Due to personal circumstances, I haven’t posted here for almost a week. I left my job of 26 years in early September after accepting an optional buy-out offer. That left me with lots of time to write blog posts, not to mention the uptick in my cheesesteak intake. But I’m too young to retire and have been busy trying to arrange new employment in recent days. Whenever I do rejoin the workforce, I’ll have to cut back to one or two posts per week on a more permanent basis.
Anyway, to get back into the swing of things, I’ve decided to report on several of the early Midwest – and Kentucky – trips I took with my wife over the next few days. We traveled to the region three times between 2010 and 2013. There was one prior trip – in 2006 – that we took so I could meet some of my wife’s relatives and close friends after we had gotten engaged. But I don’t have the photos to document that vacation.
We were invited to the wedding of one of my wife’s many cousins in 2010. It was in Cincinnati and we decided to take advantage of being in that part of the country to visit Kentucky and then our friends in Bloomington, Indiana.
I have no photographic record of meals on the way out to the Midwest, but I think it likely that we stopped at the Summit Diner.
After the long drive to Cincy, we checked into our hotel and headed right out to meet my wife’s family for dinner at a longtime Cincinnati institution; the boathouse location of the Montgomery Inn, a favorite of my father-in-law. They are known for their ribs and house barbecue sauce, which he always keeps in stock at his home.
I’ve noticed that some of the people from my online roadfood circle have frowned upon this place over the years as a tourist trap. But I enjoyed my ribs and fried shrimp combo and swooned over the appearance of my brother-in-law’s smoked brisket platter.
The following day – a Saturday – was taken up with wedding-related activities. On Sunday, we attended a Reds game, where I had a couple Skyline Chili Coney dogs. After the game, my wife and I hit the road for Louisville.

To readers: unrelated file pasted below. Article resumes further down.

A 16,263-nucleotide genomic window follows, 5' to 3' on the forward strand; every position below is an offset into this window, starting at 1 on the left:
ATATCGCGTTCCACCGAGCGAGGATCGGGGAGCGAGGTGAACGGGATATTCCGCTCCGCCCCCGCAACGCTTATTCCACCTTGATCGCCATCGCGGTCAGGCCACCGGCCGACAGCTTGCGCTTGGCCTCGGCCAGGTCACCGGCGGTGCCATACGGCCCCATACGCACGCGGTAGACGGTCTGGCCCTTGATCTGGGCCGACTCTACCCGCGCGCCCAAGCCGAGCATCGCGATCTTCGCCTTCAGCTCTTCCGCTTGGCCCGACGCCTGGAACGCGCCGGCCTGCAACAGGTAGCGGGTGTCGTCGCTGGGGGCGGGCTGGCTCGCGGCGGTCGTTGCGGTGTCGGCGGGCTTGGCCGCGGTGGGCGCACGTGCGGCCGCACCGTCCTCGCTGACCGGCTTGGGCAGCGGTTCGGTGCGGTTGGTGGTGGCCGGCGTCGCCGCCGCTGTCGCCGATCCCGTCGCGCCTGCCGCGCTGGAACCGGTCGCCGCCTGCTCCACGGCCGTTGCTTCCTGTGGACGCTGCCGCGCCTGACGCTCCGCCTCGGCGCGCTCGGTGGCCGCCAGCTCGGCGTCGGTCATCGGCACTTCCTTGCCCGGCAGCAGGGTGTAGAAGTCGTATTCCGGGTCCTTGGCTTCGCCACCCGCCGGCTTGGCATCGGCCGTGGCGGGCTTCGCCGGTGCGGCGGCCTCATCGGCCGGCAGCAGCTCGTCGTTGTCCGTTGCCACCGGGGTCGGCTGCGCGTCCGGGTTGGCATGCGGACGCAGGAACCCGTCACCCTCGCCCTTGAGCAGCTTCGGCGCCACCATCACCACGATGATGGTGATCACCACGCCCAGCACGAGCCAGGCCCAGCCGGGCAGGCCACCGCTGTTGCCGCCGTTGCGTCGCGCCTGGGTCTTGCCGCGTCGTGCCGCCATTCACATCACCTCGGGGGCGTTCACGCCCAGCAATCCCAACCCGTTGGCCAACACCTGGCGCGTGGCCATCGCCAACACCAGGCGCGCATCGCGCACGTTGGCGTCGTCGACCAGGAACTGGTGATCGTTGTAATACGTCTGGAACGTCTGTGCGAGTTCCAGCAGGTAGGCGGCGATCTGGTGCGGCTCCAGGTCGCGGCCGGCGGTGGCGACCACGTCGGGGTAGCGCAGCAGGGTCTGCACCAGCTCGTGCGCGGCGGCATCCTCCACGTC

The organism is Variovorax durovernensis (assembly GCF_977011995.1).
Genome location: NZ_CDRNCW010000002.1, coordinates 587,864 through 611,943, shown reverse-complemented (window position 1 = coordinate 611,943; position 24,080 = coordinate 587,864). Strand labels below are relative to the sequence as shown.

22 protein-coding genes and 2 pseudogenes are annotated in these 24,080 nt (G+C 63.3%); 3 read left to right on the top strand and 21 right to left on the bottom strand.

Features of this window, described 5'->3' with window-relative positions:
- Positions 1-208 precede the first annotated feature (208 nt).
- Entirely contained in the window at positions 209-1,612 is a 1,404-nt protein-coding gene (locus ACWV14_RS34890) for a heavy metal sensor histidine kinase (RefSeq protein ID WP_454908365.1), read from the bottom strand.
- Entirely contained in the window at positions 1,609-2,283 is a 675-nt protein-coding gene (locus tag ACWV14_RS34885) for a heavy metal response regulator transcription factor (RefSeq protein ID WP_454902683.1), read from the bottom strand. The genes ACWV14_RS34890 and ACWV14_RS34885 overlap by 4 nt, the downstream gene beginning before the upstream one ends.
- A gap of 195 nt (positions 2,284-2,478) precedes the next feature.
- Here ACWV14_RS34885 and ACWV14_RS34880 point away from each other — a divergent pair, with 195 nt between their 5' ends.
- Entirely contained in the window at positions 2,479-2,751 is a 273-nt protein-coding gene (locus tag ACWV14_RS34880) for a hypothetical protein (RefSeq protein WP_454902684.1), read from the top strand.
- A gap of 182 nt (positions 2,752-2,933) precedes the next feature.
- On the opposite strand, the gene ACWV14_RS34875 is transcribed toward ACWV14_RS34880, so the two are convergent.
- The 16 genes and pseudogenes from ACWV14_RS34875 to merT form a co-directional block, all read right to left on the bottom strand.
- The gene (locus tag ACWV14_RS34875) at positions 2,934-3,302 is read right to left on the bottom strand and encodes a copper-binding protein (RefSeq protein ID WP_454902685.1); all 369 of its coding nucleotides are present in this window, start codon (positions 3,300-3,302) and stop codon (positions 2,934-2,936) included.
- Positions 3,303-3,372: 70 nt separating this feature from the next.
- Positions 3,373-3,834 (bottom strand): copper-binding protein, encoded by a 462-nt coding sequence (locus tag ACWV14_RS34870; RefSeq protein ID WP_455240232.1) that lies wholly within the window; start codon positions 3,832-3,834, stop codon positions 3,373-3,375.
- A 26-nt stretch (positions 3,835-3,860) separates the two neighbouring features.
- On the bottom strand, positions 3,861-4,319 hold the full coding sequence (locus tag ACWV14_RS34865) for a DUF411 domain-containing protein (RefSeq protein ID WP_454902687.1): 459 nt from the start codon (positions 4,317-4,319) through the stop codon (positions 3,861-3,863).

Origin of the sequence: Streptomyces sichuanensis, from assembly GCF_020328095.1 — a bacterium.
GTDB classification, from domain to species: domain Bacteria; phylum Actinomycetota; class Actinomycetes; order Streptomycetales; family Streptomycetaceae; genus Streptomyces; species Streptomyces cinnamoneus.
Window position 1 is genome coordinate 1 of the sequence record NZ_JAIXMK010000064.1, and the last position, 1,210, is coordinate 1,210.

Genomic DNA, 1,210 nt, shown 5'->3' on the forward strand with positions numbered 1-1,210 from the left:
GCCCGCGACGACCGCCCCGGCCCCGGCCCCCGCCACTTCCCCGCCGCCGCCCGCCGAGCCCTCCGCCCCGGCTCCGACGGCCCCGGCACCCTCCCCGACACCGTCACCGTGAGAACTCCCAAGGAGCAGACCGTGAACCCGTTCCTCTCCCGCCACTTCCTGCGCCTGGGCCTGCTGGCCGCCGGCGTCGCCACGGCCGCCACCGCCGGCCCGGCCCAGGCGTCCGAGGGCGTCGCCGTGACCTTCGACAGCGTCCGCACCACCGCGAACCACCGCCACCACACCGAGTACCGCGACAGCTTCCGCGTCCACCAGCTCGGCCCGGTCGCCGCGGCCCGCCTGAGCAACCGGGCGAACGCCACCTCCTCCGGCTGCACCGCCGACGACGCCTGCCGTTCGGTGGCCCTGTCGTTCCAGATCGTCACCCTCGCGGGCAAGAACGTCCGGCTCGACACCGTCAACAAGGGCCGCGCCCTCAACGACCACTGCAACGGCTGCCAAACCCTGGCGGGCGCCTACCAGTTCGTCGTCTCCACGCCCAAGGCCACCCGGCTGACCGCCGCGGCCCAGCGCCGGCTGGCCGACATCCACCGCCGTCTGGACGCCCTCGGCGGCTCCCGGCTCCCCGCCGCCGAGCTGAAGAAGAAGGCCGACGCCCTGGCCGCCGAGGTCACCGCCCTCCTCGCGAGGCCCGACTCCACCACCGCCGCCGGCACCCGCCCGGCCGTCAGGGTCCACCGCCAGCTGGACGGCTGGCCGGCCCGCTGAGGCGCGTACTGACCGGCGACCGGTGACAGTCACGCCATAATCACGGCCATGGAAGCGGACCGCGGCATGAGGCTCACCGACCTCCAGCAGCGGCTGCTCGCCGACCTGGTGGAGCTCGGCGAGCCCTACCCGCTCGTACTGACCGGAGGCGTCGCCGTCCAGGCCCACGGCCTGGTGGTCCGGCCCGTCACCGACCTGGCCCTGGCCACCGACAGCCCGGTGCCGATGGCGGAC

Our breakfast in Louisville the following morning was at a restaurant that was well-known among that same roadfood crowd; Lynn’s Paradise Cafe. Their claims to fame were a funky atmosphere and an atypical menu. At some point after our visit, the restaurant’s owner was involved in a controversy over how the wait staff was paid and was forced to closed for good.
While I’ve got photos of both of our breakfast plates, I can’t identify what my wife had. I ordered a ham, cheddar and tomato scramble with a large side of cheddar grits and a big biscuit. This was during a period when I eagerly sought out country ham. I was disappointed that it wasn’t available at Lynn’s, but was happy with what I had.
I would have loved to visit the Muhammad Ali Museum while in Louisville, but the only day we had for tourist activities was a Monday, and the museum wasn’t open. As an alternative, we toured the Louisville Slugger Museum and Factory, which has a 120-foot-tall bat out front.
I’m not sure why I didn’t take more photos during the tour. Perhaps they were prohibited. But I did manage to pose next to where the then current MLB standings were posted. They featured my favorite team on top of the NL East, which was usually the case back in those days.
After finishing with the museum tour, we drove west from Louisville to Owensboro, the fourth most populous city in Kentucky and the home of Moonlite Bar-B-Q; our reason for going there.
The portion of northwest Kentucky that includes Owensboro and Henderson is known for a unique style of barbecue that features smoked mutton. Moonlite serves it as part of their eye-popping buffet, which includes a number of other types of smoked meat, numerous sides, country-ham biscuits and an array of desserts.
We both made two trips to the buffet to sample as many meats and sides as possible. Actually, the meats were of primary importance to me; my wife was more concerned with the vegetables. There was also a visit to the dessert table.